Members of the Southold boys basketball team are getting support from school counselors and the community after several athletes and the team’s coach rushed to the aid of a woman who was found on fire near the high school gym Thursday night.
“It’s just horrific,” said Superintendent David Gamberg in an interview. “We’re just very grateful for our community overall, the families and the fire department, and how everyone is concerned about the students.”
The team was practicing in the gym around 7 p.m. when the varsity players noticed through a window that a woman — identified by police as 58-year-old Jeanne Caufield of Southold — was on fire outside, according to a parent of one of the student athletes.
A handful of the older athletes quickly ushered the younger players away as another called 911, said parent Britta Babashak, whose son helped in the rescue.
“I’m really proud of the boys, although it’s been a long night,” Ms. Babashak said. “I don’t think you want to see your 16-year-old see anything like that ever.”
Doreen McFarland, a PTA member and mother of one of the athletes, said varsity players rushed outside to try to rescue Ms. Caufield.
“Four varsity players got the fire out by smothering it with their jerseys,” she said. “It’s an amazing thing to see these kids put themselves in a position to help.”
Southold boys basketball coach Lucas Grigonis said he was first on the scene Thursday night. Visibly shaken nearly an hour later, he declined to comment until after he had spoken with police investigators.
Ms. Babashak said the boys and Mr. Grigonis stayed with the victim until police and emergency volunteers arrived at the scene.
“The players and coach did the best thing they could have done in that scenario,” she said. “The boys are pretty shaken up.”
Southold first responders treated the victim at the scene and she was airlifted to Stony Brook University Hospital’s burn unit, where she remains in critical condition, a hospital spokesperson confirmed Friday morning.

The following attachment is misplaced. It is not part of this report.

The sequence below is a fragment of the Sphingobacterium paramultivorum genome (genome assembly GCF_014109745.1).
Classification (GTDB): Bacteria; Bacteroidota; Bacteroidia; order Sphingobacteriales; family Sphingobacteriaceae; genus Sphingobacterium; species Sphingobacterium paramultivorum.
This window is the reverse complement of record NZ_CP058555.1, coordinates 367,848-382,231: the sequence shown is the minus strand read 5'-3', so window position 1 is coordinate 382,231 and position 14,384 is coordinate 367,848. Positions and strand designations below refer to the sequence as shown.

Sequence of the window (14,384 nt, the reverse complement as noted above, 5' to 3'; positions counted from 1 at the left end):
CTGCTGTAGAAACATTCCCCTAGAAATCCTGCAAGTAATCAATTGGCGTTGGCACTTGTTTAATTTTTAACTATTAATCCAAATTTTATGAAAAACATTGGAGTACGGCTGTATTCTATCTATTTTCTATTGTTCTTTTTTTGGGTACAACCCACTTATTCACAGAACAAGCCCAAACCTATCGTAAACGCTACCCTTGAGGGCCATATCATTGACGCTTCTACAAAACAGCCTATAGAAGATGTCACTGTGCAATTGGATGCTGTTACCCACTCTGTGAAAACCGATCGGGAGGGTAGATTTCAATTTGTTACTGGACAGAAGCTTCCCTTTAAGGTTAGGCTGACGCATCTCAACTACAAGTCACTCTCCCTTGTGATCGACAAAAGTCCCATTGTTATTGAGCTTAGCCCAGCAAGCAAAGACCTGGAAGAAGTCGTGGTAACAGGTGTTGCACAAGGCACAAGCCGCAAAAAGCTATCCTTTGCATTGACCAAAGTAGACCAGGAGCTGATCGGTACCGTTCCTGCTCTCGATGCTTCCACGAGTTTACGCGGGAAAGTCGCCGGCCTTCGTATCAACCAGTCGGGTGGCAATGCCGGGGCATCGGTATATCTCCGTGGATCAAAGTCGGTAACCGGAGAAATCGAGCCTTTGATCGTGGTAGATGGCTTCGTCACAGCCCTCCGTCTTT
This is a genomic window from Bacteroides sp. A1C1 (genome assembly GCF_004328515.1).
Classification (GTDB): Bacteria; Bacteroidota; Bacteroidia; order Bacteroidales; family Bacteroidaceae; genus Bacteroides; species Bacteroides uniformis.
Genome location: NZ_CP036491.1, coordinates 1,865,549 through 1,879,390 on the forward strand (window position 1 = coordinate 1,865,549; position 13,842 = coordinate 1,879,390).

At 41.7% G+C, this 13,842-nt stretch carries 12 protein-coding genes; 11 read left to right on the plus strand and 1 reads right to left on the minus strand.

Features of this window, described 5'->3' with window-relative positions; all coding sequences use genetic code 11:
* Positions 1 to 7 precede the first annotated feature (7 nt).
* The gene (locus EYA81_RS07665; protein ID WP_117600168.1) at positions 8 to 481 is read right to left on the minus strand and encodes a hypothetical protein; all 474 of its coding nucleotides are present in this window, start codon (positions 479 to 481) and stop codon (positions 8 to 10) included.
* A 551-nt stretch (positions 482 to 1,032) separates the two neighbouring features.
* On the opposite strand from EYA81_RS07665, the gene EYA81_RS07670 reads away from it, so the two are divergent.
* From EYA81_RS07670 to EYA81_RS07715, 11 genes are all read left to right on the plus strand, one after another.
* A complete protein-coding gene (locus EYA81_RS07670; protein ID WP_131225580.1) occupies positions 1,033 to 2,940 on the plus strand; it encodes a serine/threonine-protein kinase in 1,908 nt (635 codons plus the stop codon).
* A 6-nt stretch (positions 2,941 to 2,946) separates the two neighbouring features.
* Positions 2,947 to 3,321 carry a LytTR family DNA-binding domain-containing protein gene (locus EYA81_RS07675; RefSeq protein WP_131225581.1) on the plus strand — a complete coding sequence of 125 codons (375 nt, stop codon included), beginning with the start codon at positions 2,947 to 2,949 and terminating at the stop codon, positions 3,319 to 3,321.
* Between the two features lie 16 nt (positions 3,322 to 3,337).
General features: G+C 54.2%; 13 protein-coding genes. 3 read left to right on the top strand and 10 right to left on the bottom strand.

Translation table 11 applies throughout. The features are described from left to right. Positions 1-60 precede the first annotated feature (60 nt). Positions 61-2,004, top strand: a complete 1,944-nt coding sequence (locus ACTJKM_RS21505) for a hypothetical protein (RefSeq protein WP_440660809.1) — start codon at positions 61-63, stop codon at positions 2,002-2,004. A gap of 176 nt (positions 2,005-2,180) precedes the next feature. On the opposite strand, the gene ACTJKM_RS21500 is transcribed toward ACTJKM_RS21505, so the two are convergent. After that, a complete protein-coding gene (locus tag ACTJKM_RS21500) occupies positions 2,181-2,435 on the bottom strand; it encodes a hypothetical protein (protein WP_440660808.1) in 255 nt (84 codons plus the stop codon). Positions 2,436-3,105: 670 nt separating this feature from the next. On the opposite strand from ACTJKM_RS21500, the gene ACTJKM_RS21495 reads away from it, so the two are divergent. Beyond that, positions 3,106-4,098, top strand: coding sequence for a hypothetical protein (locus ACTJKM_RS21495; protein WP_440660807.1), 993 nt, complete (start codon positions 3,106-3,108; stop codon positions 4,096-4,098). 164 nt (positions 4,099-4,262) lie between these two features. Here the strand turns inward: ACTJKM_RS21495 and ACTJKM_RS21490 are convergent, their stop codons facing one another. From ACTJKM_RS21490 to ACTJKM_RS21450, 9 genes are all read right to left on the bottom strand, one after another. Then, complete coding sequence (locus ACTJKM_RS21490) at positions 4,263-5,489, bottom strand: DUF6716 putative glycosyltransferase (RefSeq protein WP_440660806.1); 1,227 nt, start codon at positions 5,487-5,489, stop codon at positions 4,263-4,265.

Southold police detective Ned Grathwohl said fire officials estimated she was burned on 40 to 50 percent of her body and Southold Fire Chief Jim Rich said the victim’s injuries were “very serious.” Police investigators have since said that the woman’s injuries appear to have been “self-inflicted” and the incident doesn’t seem to be a criminal matter.
Southold Fire Department assistant chief Peggy Killian was also on scene Thursday night and said first responders “did the best we could and got her to the right place.” Ms. Killian also credited the student athletes who intervened with helping to keep the victim alive.
“If it wasn’t for those kids, the outcome could have been different,” she said, declining to comment further.
Mr. Gamberg said school officials were aware of the situation as it unfolded Thursday night, noting that the district has protocols in place to deal with tragedies and crises. The incident occurred after school hours, which proved how important it is that staff be “aware at all times,” he said.
The North Fork’s school community has since rallied around the team to get them the support they need. After a crisis team meeting early Friday morning, social workers from Mattituck and Greenport schools went to Southold High School to assist the students, he said.
According to the school’s athletic department, all three basketball games scheduled for Friday night — the junior varsity and varsity games, as well as an alumni match set up to honor the team’s former coach, the late Phil Reed — have been canceled. The games have not yet been rescheduled.
Mr. Gamberg has received phone calls from several Southold firefighters who praised the athletes for their quick thinking and heroics. Both Ms. McFarland and Ms. Babashak said they were proud of how the team responded to the terrible situation.
“We raise our kids out here and we take for granted our community of great kids,” Ms. Babashak said. “You couldn’t ask for anything better. They acted like a team.”
File photo credit: Paul Squire
Correction: Doreen McFarland’s name was misspelled in a previous version of this story. We regret the error.